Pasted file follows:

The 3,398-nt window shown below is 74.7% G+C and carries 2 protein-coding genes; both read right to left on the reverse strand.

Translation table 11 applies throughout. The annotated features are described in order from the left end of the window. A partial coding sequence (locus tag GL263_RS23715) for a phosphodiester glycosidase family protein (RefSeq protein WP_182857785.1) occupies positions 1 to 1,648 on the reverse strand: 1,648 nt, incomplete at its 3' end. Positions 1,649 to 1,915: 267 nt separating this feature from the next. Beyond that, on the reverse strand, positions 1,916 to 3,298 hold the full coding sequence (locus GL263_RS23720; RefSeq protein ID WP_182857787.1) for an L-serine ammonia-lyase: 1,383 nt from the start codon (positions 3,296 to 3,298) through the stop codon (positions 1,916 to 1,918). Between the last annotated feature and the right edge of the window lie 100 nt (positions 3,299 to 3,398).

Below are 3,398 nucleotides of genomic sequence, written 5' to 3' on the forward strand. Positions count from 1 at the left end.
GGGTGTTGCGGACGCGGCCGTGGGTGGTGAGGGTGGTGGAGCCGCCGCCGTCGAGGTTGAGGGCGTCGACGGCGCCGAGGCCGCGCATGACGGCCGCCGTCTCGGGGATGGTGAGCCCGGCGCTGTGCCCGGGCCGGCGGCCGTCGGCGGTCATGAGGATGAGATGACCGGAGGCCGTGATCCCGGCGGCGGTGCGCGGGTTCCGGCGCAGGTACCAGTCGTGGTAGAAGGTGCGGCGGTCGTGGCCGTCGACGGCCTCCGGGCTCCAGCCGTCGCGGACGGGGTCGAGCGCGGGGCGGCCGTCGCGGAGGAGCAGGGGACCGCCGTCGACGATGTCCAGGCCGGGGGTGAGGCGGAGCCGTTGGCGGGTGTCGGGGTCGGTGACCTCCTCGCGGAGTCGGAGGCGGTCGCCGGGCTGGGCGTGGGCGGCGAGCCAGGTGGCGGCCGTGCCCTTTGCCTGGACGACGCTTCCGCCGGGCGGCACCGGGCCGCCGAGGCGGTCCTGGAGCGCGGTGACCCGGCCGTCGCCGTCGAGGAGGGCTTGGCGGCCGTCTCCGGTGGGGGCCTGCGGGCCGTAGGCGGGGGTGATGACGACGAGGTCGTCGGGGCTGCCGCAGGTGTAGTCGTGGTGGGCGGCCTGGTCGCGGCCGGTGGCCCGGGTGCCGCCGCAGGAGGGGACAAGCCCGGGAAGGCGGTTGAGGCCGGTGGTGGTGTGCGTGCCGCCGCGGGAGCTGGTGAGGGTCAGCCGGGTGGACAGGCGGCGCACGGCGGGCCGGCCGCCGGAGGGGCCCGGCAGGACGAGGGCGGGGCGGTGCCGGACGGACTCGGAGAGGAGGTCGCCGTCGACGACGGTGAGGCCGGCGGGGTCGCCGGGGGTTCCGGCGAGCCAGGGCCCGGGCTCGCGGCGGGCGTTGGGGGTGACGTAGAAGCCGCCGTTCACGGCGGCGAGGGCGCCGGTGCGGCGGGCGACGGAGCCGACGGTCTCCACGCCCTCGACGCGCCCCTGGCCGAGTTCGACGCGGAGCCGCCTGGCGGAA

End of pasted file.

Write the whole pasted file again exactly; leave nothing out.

The 3,398-nt window shown below is 74.7% G+C and carries 2 protein-coding genes; both read right to left on the reverse strand.

Translation table 11 applies throughout. The annotated features are described in order from the left end of the window. A partial coding sequence (locus tag GL263_RS23715) for a phosphodiester glycosidase family protein (RefSeq protein WP_182857785.1) occupies positions 1 to 1,648 on the reverse strand: 1,648 nt, incomplete at its 3' end. Positions 1,649 to 1,915: 267 nt separating this feature from the next. Beyond that, on the reverse strand, positions 1,916 to 3,298 hold the full coding sequence (locus GL263_RS23720; RefSeq protein ID WP_182857787.1) for an L-serine ammonia-lyase: 1,383 nt from the start codon (positions 3,296 to 3,298) through the stop codon (positions 1,916 to 1,918). Between the last annotated feature and the right edge of the window lie 100 nt (positions 3,299 to 3,398).

Below are 3,398 nucleotides of genomic sequence, written 5' to 3' on the forward strand. Positions count from 1 at the left end.
GGGTGTTGCGGACGCGGCCGTGGGTGGTGAGGGTGGTGGAGCCGCCGCCGTCGAGGTTGAGGGCGTCGACGGCGCCGAGGCCGCGCATGACGGCCGCCGTCTCGGGGATGGTGAGCCCGGCGCTGTGCCCGGGCCGGCGGCCGTCGGCGGTCATGAGGATGAGATGACCGGAGGCCGTGATCCCGGCGGCGGTGCGCGGGTTCCGGCGCAGGTACCAGTCGTGGTAGAAGGTGCGGCGGTCGTGGCCGTCGACGGCCTCCGGGCTCCAGCCGTCGCGGACGGGGTCGAGCGCGGGGCGGCCGTCGCGGAGGAGCAGGGGACCGCCGTCGACGATGTCCAGGCCGGGGGTGAGGCGGAGCCGTTGGCGGGTGTCGGGGTCGGTGACCTCCTCGCGGAGTCGGAGGCGGTCGCCGGGCTGGGCGTGGGCGGCGAGCCAGGTGGCGGCCGTGCCCTTTGCCTGGACGACGCTTCCGCCGGGCGGCACCGGGCCGCCGAGGCGGTCCTGGAGCGCGGTGACCCGGCCGTCGCCGTCGAGGAGGGCTTGGCGGCCGTCTCCGGTGGGGGCCTGCGGGCCGTAGGCGGGGGTGATGACGACGAGGTCGTCGGGGCTGCCGCAGGTGTAGTCGTGGTGGGCGGCCTGGTCGCGGCCGGTGGCCCGGGTGCCGCCGCAGGAGGGGACAAGCCCGGGAAGGCGGTTGAGGCCGGTGGTGGTGTGCGTGCCGCCGCGGGAGCTGGTGAGGGTCAGCCGGGTGGACAGGCGGCGCACGGCGGGCCGGCCGCCGGAGGGGCCCGGCAGGACGAGGGCGGGGCGGTGCCGGACGGACTCGGAGAGGAGGTCGCCGTCGACGACGGTGAGGCCGGCGGGGTCGCCGGGGGTTCCGGCGAGCCAGGGCCCGGGCTCGCGGCGGGCGTTGGGGGTGACGTAGAAGCCGCCGTTCACGGCGGCGAGGGCGCCGGTGCGGCGGGCGACGGAGCCGACGGTCTCCACGCCCTCGACGCGCCCCTGGCCGAGTTCGACGCGGAGCCGCCTGGCGGAA